Andrea Kruger's husband files $7.5 million claim against state - Omaha.com
Published Wednesday, October 23, 2013 at 12:00 am / Updated at 10:56 am
Andrea Kruger's husband files $7.5 million claim against state

LINCOLN — The State of Nebraska is being asked to pay $7.5 million in damages in connection with the slaying of Andrea Kruger during an Aug. 21 carjacking in northwest Omaha.

Kruger, a 33-year-old married mother of three, was pulled out of her sport utility vehicle, shot four times and left in the middle of the street.

Nikko Jenkins, who had been released from prison only three weeks earlier, is charged with first-degree murder in her death and the slayings of three other people in Omaha during a 10-day period.

Monday, Kruger’s husband, Michael-Ryan Kruger, filed a state tort claim — a forerunner to a civil lawsuit — claiming that the state was negligent in releasing Jenkins from prison.

The claim alleges that the state failed to treat or properly diagnose Jenkins’ “serious mental health issues,” improperly calculated “good time” reductions in his sentence and erred in releasing him instead of seeking his commitment to a mental hospital.

“It was foreseeable to the state that Jenkins would harm innocent persons upon his early, negligent release,” says the claim, filed by Lincoln attorney Vince Powers.

Timeline: 4 killings tied to Nikko Jenkins

A spokeswoman for the Nebraska Department of Correctional Services declined to comment Tuesday.

In the past, corrections officials have said they were required by law and prison rules to release Jenkins because his sentence had ended. Jenkins served 10½ years of an 18- to 21-year sentence for robbery before being released from prison on July 30.

His case has inspired calls to change the state’s “good time” laws, which award inmates a one-day reduction in their sentences for every day they serve in prison, effectively cutting a prison sentence in half.

Gov. Dave Heineman and others have said hardened criminals should be required to earn good time through good behavior, instead of getting it automatically.

Such critics say Jenkins should have lost more good time for assaults and other misbehavior while in prison and should have been kept in prison longer. He spent about 60 percent of his time in prison in segregation because of disciplinary violations.

Jenkins’ family and others, including State Sen. Ernie Chambers of Omaha, have said that Jenkins’ pleas for mental health treatment were ignored by prison officials and that helped spawn suicidal and homicidal thoughts.

Jenkins, according to police, has said Kruger’s killing was a sacrifice that he made to an Egyptian serpent demon god that he dubbed “Opophis.” Police have said the motive was greed — to steal Kruger’s 2012 Chevrolet Traverse to commit more carjackings.

Historically, the state claims board denies such requests for damages. That clears the way, after six months, for a civil lawsuit to be filed.

As of Tuesday, no other state claims had been filed in connection with the three other slayings in which Jenkins is charged.

Powers said Tuesday that state prison officials violated their own rules concerning loss of good time for violent offenses while behind bars and released Jenkins too soon.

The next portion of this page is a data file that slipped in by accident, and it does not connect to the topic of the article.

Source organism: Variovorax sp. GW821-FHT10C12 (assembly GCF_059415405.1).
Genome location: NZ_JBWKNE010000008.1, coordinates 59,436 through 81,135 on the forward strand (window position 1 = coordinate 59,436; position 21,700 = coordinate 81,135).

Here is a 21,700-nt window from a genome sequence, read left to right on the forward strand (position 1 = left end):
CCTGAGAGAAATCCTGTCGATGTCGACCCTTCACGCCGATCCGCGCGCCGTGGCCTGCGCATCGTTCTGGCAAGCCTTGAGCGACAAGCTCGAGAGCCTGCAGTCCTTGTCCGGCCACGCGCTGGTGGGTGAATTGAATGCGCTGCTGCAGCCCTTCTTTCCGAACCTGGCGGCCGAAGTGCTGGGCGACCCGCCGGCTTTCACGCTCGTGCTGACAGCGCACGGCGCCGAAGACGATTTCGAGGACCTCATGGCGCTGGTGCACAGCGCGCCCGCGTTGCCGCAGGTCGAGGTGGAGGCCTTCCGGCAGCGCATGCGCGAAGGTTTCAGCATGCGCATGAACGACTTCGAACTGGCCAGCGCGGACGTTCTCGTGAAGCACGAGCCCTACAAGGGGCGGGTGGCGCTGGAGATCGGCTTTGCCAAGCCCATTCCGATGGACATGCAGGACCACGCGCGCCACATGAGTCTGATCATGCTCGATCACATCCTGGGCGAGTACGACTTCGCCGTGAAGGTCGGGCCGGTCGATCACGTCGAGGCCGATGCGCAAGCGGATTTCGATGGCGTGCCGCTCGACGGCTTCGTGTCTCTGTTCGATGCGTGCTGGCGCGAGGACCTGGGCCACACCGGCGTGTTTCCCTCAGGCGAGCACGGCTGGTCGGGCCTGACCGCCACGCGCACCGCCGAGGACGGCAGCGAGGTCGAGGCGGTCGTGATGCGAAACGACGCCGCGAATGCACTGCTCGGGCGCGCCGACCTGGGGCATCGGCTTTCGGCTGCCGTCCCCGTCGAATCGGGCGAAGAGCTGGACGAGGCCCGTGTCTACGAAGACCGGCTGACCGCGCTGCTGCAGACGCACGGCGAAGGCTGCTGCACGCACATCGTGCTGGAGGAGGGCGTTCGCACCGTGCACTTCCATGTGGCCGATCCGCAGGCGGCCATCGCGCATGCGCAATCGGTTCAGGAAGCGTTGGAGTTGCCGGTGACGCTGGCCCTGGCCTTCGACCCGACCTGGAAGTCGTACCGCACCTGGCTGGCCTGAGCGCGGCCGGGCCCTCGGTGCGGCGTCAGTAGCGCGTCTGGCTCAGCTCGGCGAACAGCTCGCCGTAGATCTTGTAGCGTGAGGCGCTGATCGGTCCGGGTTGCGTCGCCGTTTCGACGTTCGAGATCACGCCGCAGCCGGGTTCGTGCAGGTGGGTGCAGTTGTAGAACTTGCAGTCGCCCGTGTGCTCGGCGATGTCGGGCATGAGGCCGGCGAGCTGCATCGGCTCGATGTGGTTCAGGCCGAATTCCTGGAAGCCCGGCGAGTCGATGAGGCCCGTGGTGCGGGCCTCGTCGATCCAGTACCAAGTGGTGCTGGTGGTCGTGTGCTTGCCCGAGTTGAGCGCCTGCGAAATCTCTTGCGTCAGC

“We expect that we’ll find that the prison system isolated Nikko Jenkins because he was dangerous to convicted criminals, and ignored his violations and let him out early,” he said. “There’s a whole system set up for getting good time and losing good time, and none of that was followed.”

The claim also alleges that corrections officials were negligent in allowing state prisons to become overcrowded. But it doesn’t spell out how the overcrowding, which has hovered at 50 percent above capacity, might have contributed to the slaying.

In prison, Jenkins was diagnosed in 2010 as having an anti-social personality disorder, a condition involving manipulation and a lack of empathy for others. Doctors have said such anti-social disorders are not a mental illness but a personality disorder, and are best handled by incarceration in prison, not treatment in a mental hospital.

Longtime Correctional Services Director Bob Houston abruptly retired after questions were raised about the Jenkins case. A working group has been formed in the Nebraska Legislature to address issues of prison overcrowding and good time.

Recently released inmates, or prisoners on work release or furlough, have been linked to six deaths in the past year.

In addition to the four slayings tied to Jenkins, on Sept. 16, 2012, Omaha police shot and killed Jermaine Lucas, a 29-year-old inmate on a weekend furlough, after police say he lunged for a gun during a standoff on an Omaha street. Police questioned why Lucas, who had a history of violence and gang involvement, was released on furlough.

Then, on June 25, 2013, an inmate on work release, Jeremy Dobbe, was driving a state van that slammed nearly head-on into another van driven by a Lincoln woman, Joyce Meeks, who was killed. Meeks’ family filed a $5 million state claim in July, alleging that the state was negligent for allowing Dobbe, who had a history of drunken driving and careless driving convictions, to drive.

Correction: The Associated Press misidentified Michael-Ryan Kruger in a previous version of this story.

Contact the writer: Paul Hammel

paul.hammel@owh.com    |   402-473-9584    |  

Paul covers state government and affiliated issues and helps coordinate the same.

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